Holocaust personal, author tells students

April 17, 2018
The Journal Gazette

Of all the questions author Martin Goldsmith fielded at a Fort Wayne high school Monday, he described only one as sad.

What causes hate?

“I think we hate because we are afraid,” said Goldsmith, whose parents were Jewish musicians living in Nazi Germany.

Goldsmith visited New Tech Academy at Wayne High School hours before serving as guest speaker at the Jewish Federation of Fort Wayne’s Yom Hashoah commemoration ceremony, which featured artwork and participation from New Tech students.

Yom Hashoah is Holocaust Remembrance Day.

This marked social studies teacher Jeff Roberts’ sixth year partnering with the Fort Wayne Jewish Federation to teach students about the Holocaust. This year, the project focused on the role of music.

Roberts’ students read Goldsmith’s books about his family’s experiences during the Holocaust and spent more than an hour asking him questions.

Afterward, senior Alexzandria Eldridge said she was thankful Goldsmith could share his touching story. Her previous knowledge about the Holocaust was limited, she said.

Asked why sharing his family’s history is important, Goldsmith cited a survey released last week that reinforces the need for more Holocaust education.

Commissioned by the Conference on Jewish Material Claims Against Germany, the Holocaust Knowledge and Awareness Study found 66 percent of Millennials cannot identify what Auschwitz was.

Learning about one family affected by the Holocaust can have a greater impact than learning 6 million Jews were killed, Goldsmith said.

Goldsmith’s grandfather and uncle were sent to their deaths in Auschwitz, a concentration camp complex. He wrote about them in “Alex’s Wake: A Voyage of Betrayal and a Journey of Remembrance.”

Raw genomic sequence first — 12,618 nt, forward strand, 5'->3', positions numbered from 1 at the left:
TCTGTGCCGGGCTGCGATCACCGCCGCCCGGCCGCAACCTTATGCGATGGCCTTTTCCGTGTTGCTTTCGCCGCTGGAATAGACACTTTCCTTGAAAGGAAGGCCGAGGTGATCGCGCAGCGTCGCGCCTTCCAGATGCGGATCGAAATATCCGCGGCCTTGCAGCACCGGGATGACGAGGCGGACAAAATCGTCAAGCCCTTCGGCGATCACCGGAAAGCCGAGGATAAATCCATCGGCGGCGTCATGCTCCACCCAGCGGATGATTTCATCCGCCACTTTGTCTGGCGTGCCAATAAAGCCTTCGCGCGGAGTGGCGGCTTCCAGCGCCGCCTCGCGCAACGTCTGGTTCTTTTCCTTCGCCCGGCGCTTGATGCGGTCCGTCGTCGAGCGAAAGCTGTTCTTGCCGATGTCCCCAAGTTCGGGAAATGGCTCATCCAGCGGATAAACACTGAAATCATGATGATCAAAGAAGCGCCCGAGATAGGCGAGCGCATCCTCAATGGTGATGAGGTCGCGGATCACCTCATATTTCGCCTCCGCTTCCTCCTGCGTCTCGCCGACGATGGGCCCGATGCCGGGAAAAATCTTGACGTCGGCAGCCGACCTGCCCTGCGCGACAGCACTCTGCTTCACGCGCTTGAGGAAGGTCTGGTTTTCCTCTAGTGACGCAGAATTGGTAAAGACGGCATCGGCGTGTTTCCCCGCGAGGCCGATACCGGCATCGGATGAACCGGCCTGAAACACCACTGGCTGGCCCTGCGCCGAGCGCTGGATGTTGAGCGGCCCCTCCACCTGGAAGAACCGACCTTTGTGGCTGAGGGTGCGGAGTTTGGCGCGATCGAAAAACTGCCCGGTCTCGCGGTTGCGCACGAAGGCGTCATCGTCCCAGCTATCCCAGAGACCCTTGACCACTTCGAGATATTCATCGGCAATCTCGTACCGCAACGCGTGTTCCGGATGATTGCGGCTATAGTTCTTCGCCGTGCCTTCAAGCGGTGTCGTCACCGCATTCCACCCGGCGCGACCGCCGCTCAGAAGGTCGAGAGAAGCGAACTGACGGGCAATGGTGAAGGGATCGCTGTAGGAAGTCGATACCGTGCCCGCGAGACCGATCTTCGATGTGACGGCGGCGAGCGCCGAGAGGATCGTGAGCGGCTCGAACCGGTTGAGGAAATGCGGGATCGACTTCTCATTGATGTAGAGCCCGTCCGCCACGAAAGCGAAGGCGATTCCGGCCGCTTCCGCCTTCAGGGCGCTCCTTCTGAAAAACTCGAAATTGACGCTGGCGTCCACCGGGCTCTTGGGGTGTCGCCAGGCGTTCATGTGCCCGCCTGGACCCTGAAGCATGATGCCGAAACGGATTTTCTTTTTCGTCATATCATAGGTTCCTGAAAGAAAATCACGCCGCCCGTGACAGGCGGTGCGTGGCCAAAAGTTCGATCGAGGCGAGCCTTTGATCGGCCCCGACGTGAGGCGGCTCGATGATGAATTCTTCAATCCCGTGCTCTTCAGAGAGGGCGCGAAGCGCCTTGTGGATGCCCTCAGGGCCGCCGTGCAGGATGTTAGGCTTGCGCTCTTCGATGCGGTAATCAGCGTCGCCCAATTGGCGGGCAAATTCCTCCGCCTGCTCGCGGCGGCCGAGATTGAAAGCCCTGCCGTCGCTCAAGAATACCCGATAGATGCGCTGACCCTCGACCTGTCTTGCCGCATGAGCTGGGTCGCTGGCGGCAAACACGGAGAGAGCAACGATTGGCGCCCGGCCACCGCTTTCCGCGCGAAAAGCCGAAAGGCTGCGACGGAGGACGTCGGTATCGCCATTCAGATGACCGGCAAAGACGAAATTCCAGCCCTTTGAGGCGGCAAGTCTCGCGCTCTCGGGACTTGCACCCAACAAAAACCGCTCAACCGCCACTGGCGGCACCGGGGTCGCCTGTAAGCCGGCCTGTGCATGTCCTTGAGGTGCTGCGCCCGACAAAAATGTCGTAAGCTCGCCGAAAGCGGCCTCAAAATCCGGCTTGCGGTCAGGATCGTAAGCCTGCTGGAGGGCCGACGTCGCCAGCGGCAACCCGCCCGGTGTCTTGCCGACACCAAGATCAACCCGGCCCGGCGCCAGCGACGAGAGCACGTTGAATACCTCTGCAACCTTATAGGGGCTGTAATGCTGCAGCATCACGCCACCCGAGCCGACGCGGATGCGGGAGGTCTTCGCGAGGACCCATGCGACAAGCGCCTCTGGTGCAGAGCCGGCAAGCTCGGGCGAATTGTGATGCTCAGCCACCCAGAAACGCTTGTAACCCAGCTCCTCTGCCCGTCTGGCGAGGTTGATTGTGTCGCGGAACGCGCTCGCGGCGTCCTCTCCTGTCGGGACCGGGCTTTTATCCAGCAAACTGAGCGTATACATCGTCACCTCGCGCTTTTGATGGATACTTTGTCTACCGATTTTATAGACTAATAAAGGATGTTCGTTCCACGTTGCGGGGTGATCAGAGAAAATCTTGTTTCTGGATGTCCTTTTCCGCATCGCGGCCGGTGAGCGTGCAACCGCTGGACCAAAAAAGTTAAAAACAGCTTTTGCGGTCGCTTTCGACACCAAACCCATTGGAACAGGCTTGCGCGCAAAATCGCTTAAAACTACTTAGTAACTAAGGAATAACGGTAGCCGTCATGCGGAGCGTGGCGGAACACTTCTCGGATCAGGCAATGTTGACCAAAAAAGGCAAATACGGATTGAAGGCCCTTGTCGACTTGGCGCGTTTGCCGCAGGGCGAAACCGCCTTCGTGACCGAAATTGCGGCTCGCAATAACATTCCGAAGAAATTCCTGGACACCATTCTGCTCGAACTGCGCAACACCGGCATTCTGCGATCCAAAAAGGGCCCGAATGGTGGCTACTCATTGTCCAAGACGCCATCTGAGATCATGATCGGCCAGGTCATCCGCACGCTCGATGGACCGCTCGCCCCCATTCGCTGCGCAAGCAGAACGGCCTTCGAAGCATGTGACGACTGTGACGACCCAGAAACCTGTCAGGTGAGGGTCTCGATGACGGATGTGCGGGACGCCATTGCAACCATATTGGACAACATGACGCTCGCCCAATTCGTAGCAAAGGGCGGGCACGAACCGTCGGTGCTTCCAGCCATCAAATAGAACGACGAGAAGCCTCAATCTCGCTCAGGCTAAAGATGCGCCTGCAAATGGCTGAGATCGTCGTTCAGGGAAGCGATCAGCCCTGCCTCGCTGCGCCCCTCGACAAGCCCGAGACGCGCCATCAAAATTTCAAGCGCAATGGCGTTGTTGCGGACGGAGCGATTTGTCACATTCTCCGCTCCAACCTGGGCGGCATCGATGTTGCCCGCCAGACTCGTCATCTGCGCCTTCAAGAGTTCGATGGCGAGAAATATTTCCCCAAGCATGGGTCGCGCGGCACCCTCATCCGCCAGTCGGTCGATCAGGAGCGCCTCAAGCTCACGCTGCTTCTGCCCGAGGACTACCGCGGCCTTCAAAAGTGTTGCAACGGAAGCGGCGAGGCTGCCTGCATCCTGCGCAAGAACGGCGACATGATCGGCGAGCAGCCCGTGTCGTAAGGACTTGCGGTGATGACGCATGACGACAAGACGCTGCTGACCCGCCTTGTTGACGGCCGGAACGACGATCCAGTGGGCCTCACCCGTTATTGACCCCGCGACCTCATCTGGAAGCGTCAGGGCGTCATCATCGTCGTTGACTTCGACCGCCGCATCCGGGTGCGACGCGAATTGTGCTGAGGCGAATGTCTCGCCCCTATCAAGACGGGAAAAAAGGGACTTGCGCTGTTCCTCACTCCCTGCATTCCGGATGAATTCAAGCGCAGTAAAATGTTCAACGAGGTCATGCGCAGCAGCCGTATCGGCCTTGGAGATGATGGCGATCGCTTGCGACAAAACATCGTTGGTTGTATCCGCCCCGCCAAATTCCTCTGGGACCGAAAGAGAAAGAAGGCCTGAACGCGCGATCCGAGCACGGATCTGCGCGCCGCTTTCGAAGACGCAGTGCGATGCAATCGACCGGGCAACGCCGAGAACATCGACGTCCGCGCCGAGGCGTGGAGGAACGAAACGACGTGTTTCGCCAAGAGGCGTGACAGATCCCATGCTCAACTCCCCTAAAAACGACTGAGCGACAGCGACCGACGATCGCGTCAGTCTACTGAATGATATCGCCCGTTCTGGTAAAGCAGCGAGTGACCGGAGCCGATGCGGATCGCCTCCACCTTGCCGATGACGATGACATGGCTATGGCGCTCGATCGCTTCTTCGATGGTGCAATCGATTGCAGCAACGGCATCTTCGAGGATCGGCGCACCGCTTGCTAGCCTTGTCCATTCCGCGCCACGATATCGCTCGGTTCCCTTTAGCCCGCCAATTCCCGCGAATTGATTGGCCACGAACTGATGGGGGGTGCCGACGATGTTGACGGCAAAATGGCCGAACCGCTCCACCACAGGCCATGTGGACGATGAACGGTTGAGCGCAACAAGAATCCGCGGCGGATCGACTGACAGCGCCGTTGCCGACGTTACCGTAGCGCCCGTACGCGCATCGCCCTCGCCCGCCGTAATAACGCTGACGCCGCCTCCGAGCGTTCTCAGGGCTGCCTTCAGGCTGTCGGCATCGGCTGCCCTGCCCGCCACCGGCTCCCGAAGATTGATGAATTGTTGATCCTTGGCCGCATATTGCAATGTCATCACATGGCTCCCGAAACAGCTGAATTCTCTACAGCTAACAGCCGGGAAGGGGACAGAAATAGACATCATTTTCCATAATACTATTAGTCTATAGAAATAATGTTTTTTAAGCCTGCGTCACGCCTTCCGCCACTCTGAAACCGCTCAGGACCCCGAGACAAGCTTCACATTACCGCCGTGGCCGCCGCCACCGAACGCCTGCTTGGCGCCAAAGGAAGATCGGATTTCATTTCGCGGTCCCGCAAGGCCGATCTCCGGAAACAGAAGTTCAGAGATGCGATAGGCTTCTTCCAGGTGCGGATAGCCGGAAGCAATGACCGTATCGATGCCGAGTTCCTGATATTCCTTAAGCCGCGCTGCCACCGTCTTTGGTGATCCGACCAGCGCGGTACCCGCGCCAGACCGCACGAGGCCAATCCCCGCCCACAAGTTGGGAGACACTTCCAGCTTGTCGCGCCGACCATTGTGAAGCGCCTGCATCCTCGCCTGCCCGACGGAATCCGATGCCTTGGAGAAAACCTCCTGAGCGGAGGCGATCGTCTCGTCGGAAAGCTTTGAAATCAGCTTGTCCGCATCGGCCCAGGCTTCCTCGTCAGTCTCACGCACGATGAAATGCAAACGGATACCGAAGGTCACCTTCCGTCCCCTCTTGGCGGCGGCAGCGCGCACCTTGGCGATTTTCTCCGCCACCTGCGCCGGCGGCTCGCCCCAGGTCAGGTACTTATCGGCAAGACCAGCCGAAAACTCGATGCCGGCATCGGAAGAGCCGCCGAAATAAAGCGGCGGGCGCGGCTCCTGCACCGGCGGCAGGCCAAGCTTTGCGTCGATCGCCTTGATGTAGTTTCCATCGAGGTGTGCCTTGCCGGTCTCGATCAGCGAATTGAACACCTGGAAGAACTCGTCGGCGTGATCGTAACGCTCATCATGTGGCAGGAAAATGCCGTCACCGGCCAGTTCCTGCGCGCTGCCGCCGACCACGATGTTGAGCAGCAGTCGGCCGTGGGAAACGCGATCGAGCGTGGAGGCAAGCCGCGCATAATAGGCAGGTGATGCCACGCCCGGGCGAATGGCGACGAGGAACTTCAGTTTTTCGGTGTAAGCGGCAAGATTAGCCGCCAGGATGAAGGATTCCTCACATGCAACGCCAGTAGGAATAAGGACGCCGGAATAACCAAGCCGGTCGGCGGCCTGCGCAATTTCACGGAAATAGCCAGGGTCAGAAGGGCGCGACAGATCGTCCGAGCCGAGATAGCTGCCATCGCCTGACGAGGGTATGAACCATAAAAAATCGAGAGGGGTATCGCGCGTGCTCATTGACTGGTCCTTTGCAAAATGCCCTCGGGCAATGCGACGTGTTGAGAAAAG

In another book, “The Inextinguishable Symphony: A True Story of Music and Love in Nazi Germany,” Goldsmith detailed the Jewish Kulturbund, an ensemble that included his parents. The all-Jewish performing arts ensemble was maintained by the Nazis between 1933 and 1941.

The Nazis used the Kulturbund as a propaganda tool to show conditions for the Jewish population couldn’t be bad if they had such a luxury, Goldsmith said.

For Jews, he said, it would give audience members a respite from daily life and provided a false sense of security for Kulturbund members. It dissolved in September 1941, and remaining members were sent to camps, he said.

He described his parents as “extraordinarily lucky” to leave Germany “just in time.” They landed on Ellis Island in June 1941 with only a few dollars and belongings between them, he said.

“Getting out of Germany was difficult,” Goldsmith said, noting the process involved gettingsponsors and travel documents.

During his family research, Goldsmith learned his uncle, at age 17, stood up to a Nazi propagandist during a school assembly. Goldsmith said he is “extraordinarily proud” of his uncle’s actions, just as he is of the Parkland, Florida, teens and others nationwide for rallying for gun control.

“I’m really proud of you,” he told the New Tech students.

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